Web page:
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The Challenge of Staying Visible

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It’s not easy staying the course. We want to send out the press releases and listen to the media tell us about their fantastic advertising packages because we know it’s going to open up a whole new audience.

After a while, the shine begins to fade from our work, and we may find ourselves lulled to sleep by success or frustrated by unmet expectations. With the latter we run the risk of giving up or shifting focus, and with the former we begin to rely on the steady flow of business that’s right in front of our face. And it’s this phenomenon that makes it difficult to stay relevant in the minds of our audience.

There’s a perfectly good explanation for this of course. After all, we’re busy reaping the rewards from our hard work. We no longer have time to nurture those aspects of our business that captured the attention of a small but significant few, and we don’t have the same desire to be a significant part of the conversation or to continually offer unexpected value.

These experiences will happen to each of us in some way, shape, or form. And when they do, remember some of the more important aspects of marketing our business.

  • There are no “overnight sensations”. The shortcut to success is an illusion that will make you do things you wish you hadn’t. Keep working on building long-term growth and pay attention to what your market is telling you. Sure there are tipping points that will launch you into success, but don’t bite on the quick fixes.
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  • Keep focused on your niche. Seth Godin says it best in his book The Dip when he states, “The mass maket is dying. There is no longer one best song or best kind of coffee. Now there are a million micromarkets, but each micromarket still has a best…And being the best in that world is the place to be…So while it’s more important than ever to be the best in the world, it’s also easier – if you pick the right thing and do it all the way.”
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  • Keep reminding yourself that “Markets Are Conversations”. The work you do participating in the important conversations and stepping out of the siloed world that is your day-to-day work is critical to earning attention and trust. These two elements, attention and trust, are perhaps the most critical and fundamental to long-term success.
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  • Instead of looking at spending money to earn loyalty, focus on ways to educate people about your area of expertise and continue to find ways to offer people some of your information for free.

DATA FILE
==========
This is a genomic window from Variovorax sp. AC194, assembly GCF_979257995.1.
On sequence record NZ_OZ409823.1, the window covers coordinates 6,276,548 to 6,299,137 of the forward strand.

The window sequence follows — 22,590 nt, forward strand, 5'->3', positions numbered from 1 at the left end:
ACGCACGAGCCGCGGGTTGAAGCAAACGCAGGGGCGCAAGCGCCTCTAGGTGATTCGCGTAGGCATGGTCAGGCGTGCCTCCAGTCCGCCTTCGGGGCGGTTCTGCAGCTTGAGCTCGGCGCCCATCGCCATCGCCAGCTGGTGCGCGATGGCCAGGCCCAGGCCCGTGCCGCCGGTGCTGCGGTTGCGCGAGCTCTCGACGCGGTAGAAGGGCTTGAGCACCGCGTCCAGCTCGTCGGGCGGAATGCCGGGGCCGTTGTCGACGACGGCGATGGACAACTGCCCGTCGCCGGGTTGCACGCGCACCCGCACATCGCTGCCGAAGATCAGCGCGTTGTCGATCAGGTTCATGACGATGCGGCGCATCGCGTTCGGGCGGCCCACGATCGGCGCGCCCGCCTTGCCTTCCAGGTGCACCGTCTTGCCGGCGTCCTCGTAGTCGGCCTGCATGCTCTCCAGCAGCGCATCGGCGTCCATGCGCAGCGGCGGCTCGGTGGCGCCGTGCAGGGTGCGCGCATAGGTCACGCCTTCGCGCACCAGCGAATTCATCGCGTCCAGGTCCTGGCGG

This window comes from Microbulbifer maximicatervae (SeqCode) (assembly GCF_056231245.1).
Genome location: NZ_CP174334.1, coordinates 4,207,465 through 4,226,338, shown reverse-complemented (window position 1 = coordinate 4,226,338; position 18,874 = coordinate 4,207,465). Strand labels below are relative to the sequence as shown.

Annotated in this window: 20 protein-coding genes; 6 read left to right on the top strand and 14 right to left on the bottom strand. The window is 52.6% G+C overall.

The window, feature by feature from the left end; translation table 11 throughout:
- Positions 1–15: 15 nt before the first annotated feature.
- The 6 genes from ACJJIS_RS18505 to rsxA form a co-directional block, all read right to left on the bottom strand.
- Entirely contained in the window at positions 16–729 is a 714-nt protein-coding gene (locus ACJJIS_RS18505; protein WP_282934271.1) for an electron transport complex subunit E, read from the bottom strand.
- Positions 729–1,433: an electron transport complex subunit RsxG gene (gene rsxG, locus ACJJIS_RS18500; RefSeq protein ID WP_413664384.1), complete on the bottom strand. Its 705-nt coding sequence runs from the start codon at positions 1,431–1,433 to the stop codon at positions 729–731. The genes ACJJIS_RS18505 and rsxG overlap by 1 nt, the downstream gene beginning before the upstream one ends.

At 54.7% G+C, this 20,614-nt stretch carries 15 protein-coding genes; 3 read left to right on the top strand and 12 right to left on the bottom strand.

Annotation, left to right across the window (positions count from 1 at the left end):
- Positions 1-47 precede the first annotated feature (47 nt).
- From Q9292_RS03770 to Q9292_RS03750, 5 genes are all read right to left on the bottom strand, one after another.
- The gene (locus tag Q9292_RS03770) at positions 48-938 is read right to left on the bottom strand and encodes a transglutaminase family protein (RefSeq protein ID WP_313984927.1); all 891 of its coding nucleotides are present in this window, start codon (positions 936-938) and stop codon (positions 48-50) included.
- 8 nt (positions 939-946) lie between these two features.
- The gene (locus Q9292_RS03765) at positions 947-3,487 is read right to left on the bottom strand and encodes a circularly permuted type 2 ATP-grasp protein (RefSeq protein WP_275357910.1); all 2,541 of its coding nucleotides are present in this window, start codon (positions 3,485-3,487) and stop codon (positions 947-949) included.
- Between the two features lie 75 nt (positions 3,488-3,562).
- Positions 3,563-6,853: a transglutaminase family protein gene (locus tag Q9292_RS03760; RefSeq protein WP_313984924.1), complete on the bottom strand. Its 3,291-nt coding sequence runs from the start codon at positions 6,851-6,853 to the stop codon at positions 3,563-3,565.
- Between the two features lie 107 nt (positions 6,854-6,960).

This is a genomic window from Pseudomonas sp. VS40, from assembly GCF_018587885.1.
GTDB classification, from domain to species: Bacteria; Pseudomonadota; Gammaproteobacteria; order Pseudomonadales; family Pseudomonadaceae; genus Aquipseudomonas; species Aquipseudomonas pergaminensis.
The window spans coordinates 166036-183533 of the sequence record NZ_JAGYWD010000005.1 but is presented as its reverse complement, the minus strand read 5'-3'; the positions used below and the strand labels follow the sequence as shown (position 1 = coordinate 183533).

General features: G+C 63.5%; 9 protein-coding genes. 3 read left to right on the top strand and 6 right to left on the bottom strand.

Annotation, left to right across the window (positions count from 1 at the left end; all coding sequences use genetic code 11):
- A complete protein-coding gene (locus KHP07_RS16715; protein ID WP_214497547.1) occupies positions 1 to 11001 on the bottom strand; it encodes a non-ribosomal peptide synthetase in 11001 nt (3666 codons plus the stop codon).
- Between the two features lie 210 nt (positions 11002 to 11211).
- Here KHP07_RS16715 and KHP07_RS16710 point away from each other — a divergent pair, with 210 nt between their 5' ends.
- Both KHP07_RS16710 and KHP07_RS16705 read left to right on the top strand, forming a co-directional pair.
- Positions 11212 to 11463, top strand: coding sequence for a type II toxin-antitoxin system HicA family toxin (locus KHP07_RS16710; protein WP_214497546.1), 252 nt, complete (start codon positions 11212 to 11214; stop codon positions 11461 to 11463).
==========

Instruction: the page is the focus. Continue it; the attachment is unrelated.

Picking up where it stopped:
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  • If you’re looking at advertising options make an effort to focus on niche media vs. mass media. Because of the continual rise of micro-markets, you’ll be better served if you use targeted media outlets.
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  • What is your audience saying they need, and how do they see you? Make the effort to hear from your “customers”. Your marketing efforts will be significantly more influential and persuasive if you’re directly meeting the needs of your audience versus asking them to shift their needs to fit into what you offer. Feedback from your audience can shift your business focus into a whole new world of growth.
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  • Marketing is everywhere. You are marketing and building a Brand whether you try to or not. We, as potential clients, form our impressions from the experiences you create at all levels. Pay attention to the details.
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  • Branding is the gut feeling you have about an organization or person. It’s the promise you make to your customers, and it grows out of the consistency of your actions over time. If your mission and values are crystal clear and you act on those values time and time again then people will begin to make an emotional connection to you and/or your organization. A good Brand is a powerful way to become a leader in your market.

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Discussion

  1. Joel Nielson  December 31, 2012

    David,

    Your fourth bullet – I agree. Content is not only the new currency online, but so much more than that. It’s a positioning tool, a trust earning tool, a social proof tool.

    Second to last bullet – I read in a few places “EVERYTHING SPEAKS”, and being mindful of that in our practices is critical so I appreciate you bring this up. What is speaking and what is being said?

    Sometimes it great! Sometimes it’s really hurtful to our business!

    Cheers,

    Joel Nielson
    joelnielson.com

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